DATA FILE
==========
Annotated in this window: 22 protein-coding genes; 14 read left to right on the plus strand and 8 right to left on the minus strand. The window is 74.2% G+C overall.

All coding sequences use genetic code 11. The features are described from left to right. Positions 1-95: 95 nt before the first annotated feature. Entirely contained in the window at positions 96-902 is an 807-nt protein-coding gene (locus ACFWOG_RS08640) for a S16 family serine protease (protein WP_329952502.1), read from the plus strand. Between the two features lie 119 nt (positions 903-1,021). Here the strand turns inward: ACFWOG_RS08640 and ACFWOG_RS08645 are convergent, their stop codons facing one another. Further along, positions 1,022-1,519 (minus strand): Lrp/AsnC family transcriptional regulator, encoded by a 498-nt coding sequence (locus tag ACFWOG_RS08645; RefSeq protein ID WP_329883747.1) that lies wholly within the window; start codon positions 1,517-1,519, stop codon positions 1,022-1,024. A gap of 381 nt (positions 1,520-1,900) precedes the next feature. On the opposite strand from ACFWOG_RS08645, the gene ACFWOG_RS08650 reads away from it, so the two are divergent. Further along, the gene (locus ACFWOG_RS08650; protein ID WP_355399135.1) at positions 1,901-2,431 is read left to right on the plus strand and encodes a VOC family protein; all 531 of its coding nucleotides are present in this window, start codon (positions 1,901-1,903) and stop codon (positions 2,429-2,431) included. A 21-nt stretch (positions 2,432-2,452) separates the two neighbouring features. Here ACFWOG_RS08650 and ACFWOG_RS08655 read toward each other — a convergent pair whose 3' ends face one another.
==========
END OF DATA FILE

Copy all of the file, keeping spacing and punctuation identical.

Annotated in this window: 22 protein-coding genes; 14 read left to right on the plus strand and 8 right to left on the minus strand. The window is 74.2% G+C overall.

All coding sequences use genetic code 11. The features are described from left to right. Positions 1-95: 95 nt before the first annotated feature. Entirely contained in the window at positions 96-902 is an 807-nt protein-coding gene (locus ACFWOG_RS08640) for a S16 family serine protease (protein WP_329952502.1), read from the plus strand. Between the two features lie 119 nt (positions 903-1,021). Here the strand turns inward: ACFWOG_RS08640 and ACFWOG_RS08645 are convergent, their stop codons facing one another. Further along, positions 1,022-1,519 (minus strand): Lrp/AsnC family transcriptional regulator, encoded by a 498-nt coding sequence (locus tag ACFWOG_RS08645; RefSeq protein ID WP_329883747.1) that lies wholly within the window; start codon positions 1,517-1,519, stop codon positions 1,022-1,024. A gap of 381 nt (positions 1,520-1,900) precedes the next feature. On the opposite strand from ACFWOG_RS08645, the gene ACFWOG_RS08650 reads away from it, so the two are divergent. Further along, the gene (locus ACFWOG_RS08650; protein ID WP_355399135.1) at positions 1,901-2,431 is read left to right on the plus strand and encodes a VOC family protein; all 531 of its coding nucleotides are present in this window, start codon (positions 1,901-1,903) and stop codon (positions 2,429-2,431) included. A 21-nt stretch (positions 2,432-2,452) separates the two neighbouring features. Here ACFWOG_RS08650 and ACFWOG_RS08655 read toward each other — a convergent pair whose 3' ends face one another.